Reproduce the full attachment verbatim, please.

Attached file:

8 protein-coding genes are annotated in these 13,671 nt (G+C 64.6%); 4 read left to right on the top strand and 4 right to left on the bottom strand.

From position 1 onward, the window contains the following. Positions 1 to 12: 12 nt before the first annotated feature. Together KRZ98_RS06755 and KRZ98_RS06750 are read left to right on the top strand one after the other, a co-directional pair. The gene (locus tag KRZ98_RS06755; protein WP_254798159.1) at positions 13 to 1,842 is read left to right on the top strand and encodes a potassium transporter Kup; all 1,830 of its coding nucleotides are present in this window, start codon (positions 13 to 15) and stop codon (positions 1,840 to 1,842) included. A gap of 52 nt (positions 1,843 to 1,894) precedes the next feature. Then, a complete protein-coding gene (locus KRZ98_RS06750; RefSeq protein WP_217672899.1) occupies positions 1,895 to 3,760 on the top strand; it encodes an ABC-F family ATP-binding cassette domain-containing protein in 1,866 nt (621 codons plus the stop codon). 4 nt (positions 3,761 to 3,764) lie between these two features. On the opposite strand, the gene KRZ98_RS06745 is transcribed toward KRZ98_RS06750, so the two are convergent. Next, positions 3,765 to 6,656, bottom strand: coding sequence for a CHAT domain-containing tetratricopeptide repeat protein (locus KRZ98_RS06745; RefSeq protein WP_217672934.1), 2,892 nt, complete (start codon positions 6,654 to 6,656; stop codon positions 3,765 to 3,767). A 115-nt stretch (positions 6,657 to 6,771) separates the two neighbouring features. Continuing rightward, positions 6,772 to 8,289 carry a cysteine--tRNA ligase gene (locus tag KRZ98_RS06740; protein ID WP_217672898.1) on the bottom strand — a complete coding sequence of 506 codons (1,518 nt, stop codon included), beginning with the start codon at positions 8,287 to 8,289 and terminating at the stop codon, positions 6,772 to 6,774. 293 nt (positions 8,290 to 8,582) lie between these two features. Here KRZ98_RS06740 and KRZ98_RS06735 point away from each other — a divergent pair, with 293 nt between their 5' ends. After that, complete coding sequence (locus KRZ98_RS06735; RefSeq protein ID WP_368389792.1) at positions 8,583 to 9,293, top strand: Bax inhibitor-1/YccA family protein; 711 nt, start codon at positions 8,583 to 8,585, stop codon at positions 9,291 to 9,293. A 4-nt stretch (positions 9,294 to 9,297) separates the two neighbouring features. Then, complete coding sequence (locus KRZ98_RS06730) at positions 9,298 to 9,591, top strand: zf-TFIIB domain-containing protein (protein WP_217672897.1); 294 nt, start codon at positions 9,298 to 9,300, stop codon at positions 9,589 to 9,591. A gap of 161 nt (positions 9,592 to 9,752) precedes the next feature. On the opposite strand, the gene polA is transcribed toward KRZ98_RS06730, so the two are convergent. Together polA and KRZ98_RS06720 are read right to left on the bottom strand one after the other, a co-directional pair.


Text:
8 protein-coding genes are annotated in these 13,671 nt (G+C 64.6%); 4 read left to right on the top strand and 4 right to left on the bottom strand.

From position 1 onward, the window contains the following. Positions 1 to 12: 12 nt before the first annotated feature. Together KRZ98_RS06755 and KRZ98_RS06750 are read left to right on the top strand one after the other, a co-directional pair. The gene (locus tag KRZ98_RS06755; protein WP_254798159.1) at positions 13 to 1,842 is read left to right on the top strand and encodes a potassium transporter Kup; all 1,830 of its coding nucleotides are present in this window, start codon (positions 13 to 15) and stop codon (positions 1,840 to 1,842) included. A gap of 52 nt (positions 1,843 to 1,894) precedes the next feature. Then, a complete protein-coding gene (locus KRZ98_RS06750; RefSeq protein WP_217672899.1) occupies positions 1,895 to 3,760 on the top strand; it encodes an ABC-F family ATP-binding cassette domain-containing protein in 1,866 nt (621 codons plus the stop codon). 4 nt (positions 3,761 to 3,764) lie between these two features. On the opposite strand, the gene KRZ98_RS06745 is transcribed toward KRZ98_RS06750, so the two are convergent. Next, positions 3,765 to 6,656, bottom strand: coding sequence for a CHAT domain-containing tetratricopeptide repeat protein (locus KRZ98_RS06745; RefSeq protein WP_217672934.1), 2,892 nt, complete (start codon positions 6,654 to 6,656; stop codon positions 3,765 to 3,767). A 115-nt stretch (positions 6,657 to 6,771) separates the two neighbouring features. Continuing rightward, positions 6,772 to 8,289 carry a cysteine--tRNA ligase gene (locus tag KRZ98_RS06740; protein ID WP_217672898.1) on the bottom strand — a complete coding sequence of 506 codons (1,518 nt, stop codon included), beginning with the start codon at positions 8,287 to 8,289 and terminating at the stop codon, positions 6,772 to 6,774. 293 nt (positions 8,290 to 8,582) lie between these two features. Here KRZ98_RS06740 and KRZ98_RS06735 point away from each other — a divergent pair, with 293 nt between their 5' ends. After that, complete coding sequence (locus KRZ98_RS06735; RefSeq protein ID WP_368389792.1) at positions 8,583 to 9,293, top strand: Bax inhibitor-1/YccA family protein; 711 nt, start codon at positions 8,583 to 8,585, stop codon at positions 9,291 to 9,293. A 4-nt stretch (positions 9,294 to 9,297) separates the two neighbouring features. Then, complete coding sequence (locus KRZ98_RS06730) at positions 9,298 to 9,591, top strand: zf-TFIIB domain-containing protein (protein WP_217672897.1); 294 nt, start codon at positions 9,298 to 9,300, stop codon at positions 9,589 to 9,591. A gap of 161 nt (positions 9,592 to 9,752) precedes the next feature. On the opposite strand, the gene polA is transcribed toward KRZ98_RS06730, so the two are convergent. Together polA and KRZ98_RS06720 are read right to left on the bottom strand one after the other, a co-directional pair.